An organisation must identify first and foremost who exactly they are, and, more importantly, why they exist. What’s their purpose?
Caitlin: How is rebranding different from just refreshing a logo, for example?
Cornel: Refreshing a logo is just that: refreshing the logo. The logo is only one part of a bigger picture.
A full rebrand is about identifying and formulating your DNA and mission statement.
A new logo as part of a rebrand is often an early manifestation where a rebrand is heading and takes the form of a ‘North Star’ for everything else. But let’s be clear:
Anyone who claims they rebranded with a new logo has not rebranded.
Caitlin: When did we decide to rebrand?
Cornel: Previous Datasine brandings were either accidental (Datasine CEO Igor Volzhanin designed the first logo and website) or generically applied to fit into an industry category.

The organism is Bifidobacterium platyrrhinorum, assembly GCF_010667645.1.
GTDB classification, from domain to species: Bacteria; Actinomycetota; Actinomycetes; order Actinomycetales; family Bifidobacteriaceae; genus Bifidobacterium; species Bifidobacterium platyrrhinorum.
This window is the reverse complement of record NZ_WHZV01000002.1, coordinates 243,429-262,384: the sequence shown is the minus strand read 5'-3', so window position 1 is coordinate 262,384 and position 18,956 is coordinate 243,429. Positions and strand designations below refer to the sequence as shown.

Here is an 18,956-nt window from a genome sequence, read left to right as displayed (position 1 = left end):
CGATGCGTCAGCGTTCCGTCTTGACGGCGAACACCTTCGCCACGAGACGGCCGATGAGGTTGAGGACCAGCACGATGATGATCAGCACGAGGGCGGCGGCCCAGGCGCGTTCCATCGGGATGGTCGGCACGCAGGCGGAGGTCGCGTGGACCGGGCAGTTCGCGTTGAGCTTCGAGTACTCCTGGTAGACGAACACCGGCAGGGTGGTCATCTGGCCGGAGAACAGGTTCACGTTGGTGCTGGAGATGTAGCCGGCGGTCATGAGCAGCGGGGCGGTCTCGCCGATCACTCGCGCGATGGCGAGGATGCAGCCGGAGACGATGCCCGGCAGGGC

Differentiation and brand personality were certainly not part of the previous brand incarnations, yet Datasine is all about personalising how brands communicate with their audience, and that was missing.
And that’s why I agreed a rebrand was needed.
The brand concept we came up with is called “Connecting the Dots”.
It represents the mission of building authentic, personal connections between brands and their audience.
Caitlin: Who are the stakeholders in a rebrand?
Cornel: It really depends on the organisation. At Datasine this included the leadership team of four founders, I engaged an external Art Director, Stephen Taylor of Heat Design to define a new brand and design agency, Thin Martian executed that concept into a living brand.
In this setup, I identified that my role as Marketing Director was not to impose my thoughts and ideas but to act as mediator or conductor between our Art Director and the leadership team, and bring in guidance in the decision-making process.
Finding the best designer for your project is crucial. Someone who understands design as communication, brings direction and leadership.
Working with Stephen in particular was exciting. He’s a relentless ideas machine.